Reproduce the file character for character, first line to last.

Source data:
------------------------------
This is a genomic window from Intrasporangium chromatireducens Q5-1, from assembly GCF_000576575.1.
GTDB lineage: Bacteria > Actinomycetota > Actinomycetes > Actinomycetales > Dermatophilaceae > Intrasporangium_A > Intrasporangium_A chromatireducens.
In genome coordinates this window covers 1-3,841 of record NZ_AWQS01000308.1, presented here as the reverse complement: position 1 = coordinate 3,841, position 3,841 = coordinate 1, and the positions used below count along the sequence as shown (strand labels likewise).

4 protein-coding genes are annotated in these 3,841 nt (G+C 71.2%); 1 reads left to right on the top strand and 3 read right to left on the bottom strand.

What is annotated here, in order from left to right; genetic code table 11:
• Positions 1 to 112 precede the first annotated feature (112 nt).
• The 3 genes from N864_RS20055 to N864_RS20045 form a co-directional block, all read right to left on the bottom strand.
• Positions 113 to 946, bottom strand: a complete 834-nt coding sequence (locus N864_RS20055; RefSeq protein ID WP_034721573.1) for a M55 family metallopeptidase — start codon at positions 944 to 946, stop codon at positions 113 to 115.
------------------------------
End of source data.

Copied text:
This is a genomic window from Intrasporangium chromatireducens Q5-1, from assembly GCF_000576575.1.
GTDB lineage: Bacteria > Actinomycetota > Actinomycetes > Actinomycetales > Dermatophilaceae > Intrasporangium_A > Intrasporangium_A chromatireducens.
In genome coordinates this window covers 1-3,841 of record NZ_AWQS01000308.1, presented here as the reverse complement: position 1 = coordinate 3,841, position 3,841 = coordinate 1, and the positions used below count along the sequence as shown (strand labels likewise).

4 protein-coding genes are annotated in these 3,841 nt (G+C 71.2%); 1 reads left to right on the top strand and 3 read right to left on the bottom strand.

What is annotated here, in order from left to right; genetic code table 11:
• Positions 1 to 112 precede the first annotated feature (112 nt).
• The 3 genes from N864_RS20055 to N864_RS20045 form a co-directional block, all read right to left on the bottom strand.
• Positions 113 to 946, bottom strand: a complete 834-nt coding sequence (locus N864_RS20055; RefSeq protein ID WP_034721573.1) for a M55 family metallopeptidase — start codon at positions 944 to 946, stop codon at positions 113 to 115.